The program provides educational materials on traditional financial services to individuals who don’t typically use, and may even distrust, those services. “Bank On Baton Rouge is an initiative that is capable of moving people out of poverty and placing them on a sustainable path to economic independence,” said MCRA Executive Director Samuel Sanders. “It’s important work because it’s not a handout – it’s an investment in people to help them achieve better outcomes for themselves and their families.”
In other words, Thomhave is working every day to respond to the disparities she uncovered in her thesis research. “I wanted to not only study why people move up,” she said, “but to actually aid people in moving up.” Individuals living in low-wealth households may have had a discouraging experience with a bank in the past, according to Thomhave. “When you don’t grow up with an institution like that as part of your daily norm,” she explained, “you might not even know things that we just assume everyone knows – like what a check is, and how to use it.”
“Kalena’s thesis research has absolutely prepared her for the work she is doing with Bank On Baton Rouge,” Sanders said. “Her familiarity with the issues surrounding poverty make her keenly aware of the difficulty these individuals and families are facing, and that awareness makes her capable of considering and suggesting ways to reach and impact people who can benefit from the initiative.”
Thomhave has also been reworking Bank On Baton Rouge’s financial education materials using the recommendations set out in the thesis research of another Ogden Honors College alumnus, Victor Lashley. “Victor was in LASAL with me, and he was two years ahead of me,” Thomhave said. “He was a marketing major, and his thesis was a marketing analysis of Bank On Baton Rouge. I remember going to his presentation at the Thesis Colloquium. He had these maps of the payday lending institutions in Baton Rouge, and the poor areas were completely saturated with them.”
“I compared empirical marketing research on financial decision-making against what Bank On Baton Rouge had in place as its marketing plan at that time,” Lashley explained. “And what Bank On Baton Rouge had in place was not aligned with what would be successful in reaching the targeted population. The language assumed the mechanics of banking services were already understood."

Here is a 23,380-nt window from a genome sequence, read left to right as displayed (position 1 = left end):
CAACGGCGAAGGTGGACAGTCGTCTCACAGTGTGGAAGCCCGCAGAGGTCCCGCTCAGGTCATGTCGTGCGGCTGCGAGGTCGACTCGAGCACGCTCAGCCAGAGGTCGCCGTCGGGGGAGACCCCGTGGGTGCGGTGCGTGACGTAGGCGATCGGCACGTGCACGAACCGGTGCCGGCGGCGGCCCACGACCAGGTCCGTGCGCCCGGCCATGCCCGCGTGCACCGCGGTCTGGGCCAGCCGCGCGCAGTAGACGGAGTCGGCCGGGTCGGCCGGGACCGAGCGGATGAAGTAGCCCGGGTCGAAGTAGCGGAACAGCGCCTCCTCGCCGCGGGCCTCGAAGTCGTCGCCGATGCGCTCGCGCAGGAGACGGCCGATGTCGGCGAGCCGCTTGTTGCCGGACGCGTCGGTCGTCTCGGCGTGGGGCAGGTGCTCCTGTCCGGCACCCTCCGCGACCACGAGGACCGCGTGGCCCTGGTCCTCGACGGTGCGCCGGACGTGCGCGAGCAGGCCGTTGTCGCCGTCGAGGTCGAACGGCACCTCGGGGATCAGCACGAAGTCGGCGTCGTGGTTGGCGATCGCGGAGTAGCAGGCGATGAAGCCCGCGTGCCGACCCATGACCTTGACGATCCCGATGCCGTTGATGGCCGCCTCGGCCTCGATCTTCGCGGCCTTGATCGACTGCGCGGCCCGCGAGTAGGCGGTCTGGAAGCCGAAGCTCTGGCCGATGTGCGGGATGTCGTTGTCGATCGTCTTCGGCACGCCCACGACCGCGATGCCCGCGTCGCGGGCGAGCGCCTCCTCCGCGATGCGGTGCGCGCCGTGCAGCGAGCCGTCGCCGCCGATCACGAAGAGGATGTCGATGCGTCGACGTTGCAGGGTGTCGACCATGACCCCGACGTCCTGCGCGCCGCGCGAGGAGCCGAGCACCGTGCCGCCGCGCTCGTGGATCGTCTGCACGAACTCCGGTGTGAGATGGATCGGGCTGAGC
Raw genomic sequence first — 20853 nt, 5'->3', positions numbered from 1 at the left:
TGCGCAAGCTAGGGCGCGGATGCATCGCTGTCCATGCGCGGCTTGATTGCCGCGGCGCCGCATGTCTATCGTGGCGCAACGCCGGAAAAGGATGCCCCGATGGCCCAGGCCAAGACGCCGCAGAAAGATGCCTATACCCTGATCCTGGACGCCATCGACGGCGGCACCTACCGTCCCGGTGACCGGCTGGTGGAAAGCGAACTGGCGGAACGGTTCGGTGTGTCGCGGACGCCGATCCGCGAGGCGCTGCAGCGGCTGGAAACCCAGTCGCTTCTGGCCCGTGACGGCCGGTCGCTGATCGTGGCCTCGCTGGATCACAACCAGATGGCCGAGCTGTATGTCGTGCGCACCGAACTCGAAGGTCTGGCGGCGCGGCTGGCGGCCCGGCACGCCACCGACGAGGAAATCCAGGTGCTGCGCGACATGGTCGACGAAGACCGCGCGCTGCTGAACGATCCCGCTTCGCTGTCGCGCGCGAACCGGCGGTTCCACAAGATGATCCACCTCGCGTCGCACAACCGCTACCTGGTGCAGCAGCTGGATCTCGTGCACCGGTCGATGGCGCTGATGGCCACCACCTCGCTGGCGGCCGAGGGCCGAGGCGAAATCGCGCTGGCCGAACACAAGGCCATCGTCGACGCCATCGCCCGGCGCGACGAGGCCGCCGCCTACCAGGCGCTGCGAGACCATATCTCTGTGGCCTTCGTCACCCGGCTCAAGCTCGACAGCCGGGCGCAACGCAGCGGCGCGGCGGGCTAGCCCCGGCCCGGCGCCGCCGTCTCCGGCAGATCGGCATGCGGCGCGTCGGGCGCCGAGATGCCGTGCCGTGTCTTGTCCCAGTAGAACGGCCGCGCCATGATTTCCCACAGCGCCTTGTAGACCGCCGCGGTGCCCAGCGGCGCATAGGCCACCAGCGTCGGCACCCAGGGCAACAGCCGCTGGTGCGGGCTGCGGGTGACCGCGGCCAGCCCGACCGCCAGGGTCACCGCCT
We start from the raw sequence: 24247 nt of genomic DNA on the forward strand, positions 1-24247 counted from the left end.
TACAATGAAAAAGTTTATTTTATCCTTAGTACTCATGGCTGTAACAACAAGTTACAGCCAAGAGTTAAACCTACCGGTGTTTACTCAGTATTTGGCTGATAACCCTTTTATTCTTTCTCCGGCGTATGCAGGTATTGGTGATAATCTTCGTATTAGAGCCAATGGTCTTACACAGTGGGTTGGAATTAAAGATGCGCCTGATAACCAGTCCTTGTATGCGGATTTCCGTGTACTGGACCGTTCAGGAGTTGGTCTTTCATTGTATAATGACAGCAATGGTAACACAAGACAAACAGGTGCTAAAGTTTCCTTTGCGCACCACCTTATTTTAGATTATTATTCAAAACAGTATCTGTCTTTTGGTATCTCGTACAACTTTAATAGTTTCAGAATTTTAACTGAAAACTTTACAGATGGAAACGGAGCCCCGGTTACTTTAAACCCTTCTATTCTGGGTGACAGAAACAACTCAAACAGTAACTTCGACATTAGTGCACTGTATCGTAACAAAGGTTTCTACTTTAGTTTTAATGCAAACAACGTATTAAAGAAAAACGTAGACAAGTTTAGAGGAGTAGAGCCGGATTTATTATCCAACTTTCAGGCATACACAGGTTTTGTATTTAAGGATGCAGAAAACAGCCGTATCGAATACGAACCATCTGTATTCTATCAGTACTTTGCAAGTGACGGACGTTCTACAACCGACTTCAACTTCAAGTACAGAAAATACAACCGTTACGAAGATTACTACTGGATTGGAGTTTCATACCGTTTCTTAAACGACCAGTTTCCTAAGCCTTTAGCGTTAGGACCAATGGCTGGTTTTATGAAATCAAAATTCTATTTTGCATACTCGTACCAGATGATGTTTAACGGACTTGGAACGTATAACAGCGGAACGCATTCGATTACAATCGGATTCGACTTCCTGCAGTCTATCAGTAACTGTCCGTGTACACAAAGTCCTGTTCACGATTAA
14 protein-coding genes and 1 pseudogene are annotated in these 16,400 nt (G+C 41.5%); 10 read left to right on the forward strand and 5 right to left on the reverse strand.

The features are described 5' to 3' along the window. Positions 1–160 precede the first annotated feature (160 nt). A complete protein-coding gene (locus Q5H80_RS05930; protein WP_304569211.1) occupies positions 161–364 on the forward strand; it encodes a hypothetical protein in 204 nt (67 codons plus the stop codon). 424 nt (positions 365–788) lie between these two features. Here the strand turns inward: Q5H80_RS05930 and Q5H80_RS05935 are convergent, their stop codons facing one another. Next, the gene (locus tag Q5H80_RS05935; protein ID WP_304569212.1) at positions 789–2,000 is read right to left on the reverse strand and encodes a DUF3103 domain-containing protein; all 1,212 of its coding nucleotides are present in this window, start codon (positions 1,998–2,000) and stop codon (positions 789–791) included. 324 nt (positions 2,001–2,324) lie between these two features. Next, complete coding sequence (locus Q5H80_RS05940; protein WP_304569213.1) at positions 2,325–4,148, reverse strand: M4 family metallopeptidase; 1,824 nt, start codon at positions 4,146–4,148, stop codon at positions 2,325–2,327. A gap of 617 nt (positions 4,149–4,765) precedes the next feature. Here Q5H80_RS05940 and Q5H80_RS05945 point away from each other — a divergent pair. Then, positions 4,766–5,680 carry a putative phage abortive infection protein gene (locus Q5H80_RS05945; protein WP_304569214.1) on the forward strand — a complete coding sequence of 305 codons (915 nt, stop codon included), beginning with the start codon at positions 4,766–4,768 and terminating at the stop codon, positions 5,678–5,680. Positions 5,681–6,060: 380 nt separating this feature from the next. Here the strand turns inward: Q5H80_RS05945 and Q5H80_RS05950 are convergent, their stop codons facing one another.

Thomhave said that, when she began working on the program, “All the marketing materials read, for example, ‘financial institution.’ But real people don’t say, ‘Oh, I have to get to my financial institution before five’ – they say they have to get to their bank. And the brochures would have a family on the front – a mom and a dad and two kids– but that’s not the typical unbanked family in Baton Rouge. So if you can’t place yourself within the program, then what’s the point of it?”
“These were things I knew in an abstract way,” Thomhave said, “but Victor’s thesis had all of this written down, with citations and recommendations. It was something I could take to the steering committee and say, ‘What we’re doing is wrong, and this is why.’ And it worked! We’re changing the materials to better reflect the issues that are important to our audience.”
In her spare time, Thomhave continues to work with Davis to expand her own thesis research. They’ve added measures to evaluate whether higher levels of income inequality in a community interfere with the effects of social capital and are preparing the paper for publication in a scholarly journal. “Dr.
Davis is so great,” Thomhave said. “We work together, but it’s also still my own thesis. That’s what’s great about LSU, really. The faculty are so open to students doing their own research.”
Thomhave hopes ultimately to attend a dual-degree graduate program to obtain a master’s degree in public policy and a master’s in social work. “With social work, you have the human side of issues, and then with public policy you have the research side,” she explained, “and that’s really important to me, to have both.”
Lashley, who lives in New York City and works in global trade for J.P. Morgan, cites his time in the Ogden Honors College as having a “long-term impact on my career path.”
“The hands-on curricular offerings, the dedicated staff of the Honors College – that was all essential to my personal sense of self and my professional preparedness,” he said. “My Honors College experiences helped to round-out my resumé and elevated my candidacy to a level beyond that of a typical marketing-degree holder.”
Thomhave also credits her experience as an Ogden Honors student, and her Honors Thesis research, as having helped to shape her future endeavors. “People say about the Honors College, ‘It’s a small liberal arts college experience at a research university,’ and when you first hear that, you’re like, oh, okay, cliché,” Thomhave said. “But it’s so true. So true. The Honors classes really do provide the opportunity to think critically about issues, to explore who you are and why you want to do the things that you do, and how you can contribute to the world in your own way.”
“People talk a lot about finding your tribe,” Thomhave concluded, “and I found that at the Honors College.”
Article by Liz Billet, firstname.lastname@example.org. Originally published in the Spring 2015 LSU Alumni Magazine.